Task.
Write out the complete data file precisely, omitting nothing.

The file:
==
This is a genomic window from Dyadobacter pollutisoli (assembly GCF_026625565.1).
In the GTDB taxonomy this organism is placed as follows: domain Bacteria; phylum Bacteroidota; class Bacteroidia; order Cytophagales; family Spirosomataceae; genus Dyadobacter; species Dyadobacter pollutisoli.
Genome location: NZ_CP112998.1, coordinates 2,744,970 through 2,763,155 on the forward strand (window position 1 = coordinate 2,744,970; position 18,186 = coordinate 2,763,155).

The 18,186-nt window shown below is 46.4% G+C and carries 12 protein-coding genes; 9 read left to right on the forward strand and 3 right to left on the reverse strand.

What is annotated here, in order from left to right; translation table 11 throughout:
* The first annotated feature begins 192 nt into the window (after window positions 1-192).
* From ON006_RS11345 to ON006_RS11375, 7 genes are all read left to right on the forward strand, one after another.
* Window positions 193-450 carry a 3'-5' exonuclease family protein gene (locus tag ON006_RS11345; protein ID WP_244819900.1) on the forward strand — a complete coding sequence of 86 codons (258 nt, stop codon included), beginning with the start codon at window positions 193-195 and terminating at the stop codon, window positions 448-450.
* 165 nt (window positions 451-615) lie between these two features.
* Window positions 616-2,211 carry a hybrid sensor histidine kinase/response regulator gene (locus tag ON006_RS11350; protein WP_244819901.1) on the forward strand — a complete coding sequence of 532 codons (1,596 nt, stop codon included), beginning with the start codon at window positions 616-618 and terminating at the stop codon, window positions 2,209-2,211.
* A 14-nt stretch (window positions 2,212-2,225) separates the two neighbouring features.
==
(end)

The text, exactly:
This is a genomic window from Dyadobacter pollutisoli (assembly GCF_026625565.1).
In the GTDB taxonomy this organism is placed as follows: domain Bacteria; phylum Bacteroidota; class Bacteroidia; order Cytophagales; family Spirosomataceae; genus Dyadobacter; species Dyadobacter pollutisoli.
Genome location: NZ_CP112998.1, coordinates 2,744,970 through 2,763,155 on the forward strand (window position 1 = coordinate 2,744,970; position 18,186 = coordinate 2,763,155).

The 18,186-nt window shown below is 46.4% G+C and carries 12 protein-coding genes; 9 read left to right on the forward strand and 3 right to left on the reverse strand.

What is annotated here, in order from left to right; translation table 11 throughout:
* The first annotated feature begins 192 nt into the window (after window positions 1-192).
* From ON006_RS11345 to ON006_RS11375, 7 genes are all read left to right on the forward strand, one after another.
* Window positions 193-450 carry a 3'-5' exonuclease family protein gene (locus tag ON006_RS11345; protein ID WP_244819900.1) on the forward strand — a complete coding sequence of 86 codons (258 nt, stop codon included), beginning with the start codon at window positions 193-195 and terminating at the stop codon, window positions 448-450.
* 165 nt (window positions 451-615) lie between these two features.
* Window positions 616-2,211 carry a hybrid sensor histidine kinase/response regulator gene (locus tag ON006_RS11350; protein WP_244819901.1) on the forward strand — a complete coding sequence of 532 codons (1,596 nt, stop codon included), beginning with the start codon at window positions 616-618 and terminating at the stop codon, window positions 2,209-2,211.
* A 14-nt stretch (window positions 2,212-2,225) separates the two neighbouring features.